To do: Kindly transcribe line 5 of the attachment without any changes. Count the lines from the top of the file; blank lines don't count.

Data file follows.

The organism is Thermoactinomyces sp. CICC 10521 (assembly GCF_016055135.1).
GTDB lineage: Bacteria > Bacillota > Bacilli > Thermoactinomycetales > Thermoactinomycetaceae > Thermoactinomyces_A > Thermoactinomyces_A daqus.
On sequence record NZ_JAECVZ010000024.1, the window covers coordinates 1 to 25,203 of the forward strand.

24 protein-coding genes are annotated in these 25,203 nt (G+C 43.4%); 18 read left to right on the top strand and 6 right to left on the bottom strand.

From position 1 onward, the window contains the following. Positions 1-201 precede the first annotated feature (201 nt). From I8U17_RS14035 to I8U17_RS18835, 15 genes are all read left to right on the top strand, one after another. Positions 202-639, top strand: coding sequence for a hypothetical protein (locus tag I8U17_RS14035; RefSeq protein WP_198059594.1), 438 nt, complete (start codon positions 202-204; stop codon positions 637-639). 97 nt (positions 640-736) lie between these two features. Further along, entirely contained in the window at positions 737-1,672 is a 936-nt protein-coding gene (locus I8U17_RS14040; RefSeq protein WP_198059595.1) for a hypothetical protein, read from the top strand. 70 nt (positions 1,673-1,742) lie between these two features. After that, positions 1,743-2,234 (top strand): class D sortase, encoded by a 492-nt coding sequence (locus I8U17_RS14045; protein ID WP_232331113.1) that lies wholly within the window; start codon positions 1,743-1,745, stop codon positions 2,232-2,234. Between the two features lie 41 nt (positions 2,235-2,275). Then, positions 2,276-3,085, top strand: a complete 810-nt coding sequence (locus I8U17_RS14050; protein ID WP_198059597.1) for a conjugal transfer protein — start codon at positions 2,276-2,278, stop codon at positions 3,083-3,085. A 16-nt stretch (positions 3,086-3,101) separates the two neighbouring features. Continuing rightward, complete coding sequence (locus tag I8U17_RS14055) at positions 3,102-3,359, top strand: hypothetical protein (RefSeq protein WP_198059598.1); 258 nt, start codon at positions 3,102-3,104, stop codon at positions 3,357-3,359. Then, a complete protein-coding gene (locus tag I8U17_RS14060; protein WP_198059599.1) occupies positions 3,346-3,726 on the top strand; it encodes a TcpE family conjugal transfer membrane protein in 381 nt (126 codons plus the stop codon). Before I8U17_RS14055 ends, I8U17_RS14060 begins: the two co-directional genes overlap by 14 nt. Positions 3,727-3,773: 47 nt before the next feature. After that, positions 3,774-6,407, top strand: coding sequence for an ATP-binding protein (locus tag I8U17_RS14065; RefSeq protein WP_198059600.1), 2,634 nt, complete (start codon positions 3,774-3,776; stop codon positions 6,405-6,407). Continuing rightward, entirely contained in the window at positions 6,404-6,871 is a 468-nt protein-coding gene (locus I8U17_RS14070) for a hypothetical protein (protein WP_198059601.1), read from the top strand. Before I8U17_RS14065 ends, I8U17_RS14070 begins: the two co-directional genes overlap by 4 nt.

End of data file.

From position 1 onward, the window contains the following. Positions 1-201 precede the first annotated feature (201 nt). From I8U17_RS14035 to I8U17_RS18835, 15 genes are all read left to right on the top strand, one after another. Positions 202-639, top strand: coding sequence for a hypothetical protein (locus tag I8U17_RS14035; RefSeq protein WP_198059594.1), 438 nt, complete (start codon positions 202-204; stop codon positions 637-639). 97 nt (positions 640-736) lie between these two features. Further along, entirely contained in the window at positions 737-1,672 is a 936-nt protein-coding gene (locus I8U17_RS14040; RefSeq protein WP_198059595.1) for a hypothetical protein, read from the top strand. 70 nt (positions 1,673-1,742) lie between these two features. After that, positions 1,743-2,234 (top strand): class D sortase, encoded by a 492-nt coding sequence (locus I8U17_RS14045; protein ID WP_232331113.1) that lies wholly within the window; start codon positions 1,743-1,745, stop codon positions 2,232-2,234. Between the two features lie 41 nt (positions 2,235-2,275). Then, positions 2,276-3,085, top strand: a complete 810-nt coding sequence (locus I8U17_RS14050; protein ID WP_198059597.1) for a conjugal transfer protein — start codon at positions 2,276-2,278, stop codon at positions 3,083-3,085. A 16-nt stretch (positions 3,086-3,101) separates the two neighbouring features. Continuing rightward, complete coding sequence (locus tag I8U17_RS14055) at positions 3,102-3,359, top strand: hypothetical protein (RefSeq protein WP_198059598.1); 258 nt, start codon at positions 3,102-3,104, stop codon at positions 3,357-3,359. Then, a complete protein-coding gene (locus tag I8U17_RS14060; protein WP_198059599.1) occupies positions 3,346-3,726 on the top strand; it encodes a TcpE family conjugal transfer membrane protein in 381 nt (126 codons plus the stop codon). Before I8U17_RS14055 ends, I8U17_RS14060 begins: the two co-directional genes overlap by 14 nt. Positions 3,727-3,773: 47 nt before the next feature. After that, positions 3,774-6,407, top strand: coding sequence for an ATP-binding protein (locus tag I8U17_RS14065; RefSeq protein WP_198059600.1), 2,634 nt, complete (start codon positions 3,774-3,776; stop codon positions 6,405-6,407). Continuing rightward, entirely contained in the window at positions 6,404-6,871 is a 468-nt protein-coding gene (locus I8U17_RS14070) for a hypothetical protein (protein WP_198059601.1), read from the top strand. Before I8U17_RS14065 ends, I8U17_RS14070 begins: the two co-directional genes overlap by 4 nt.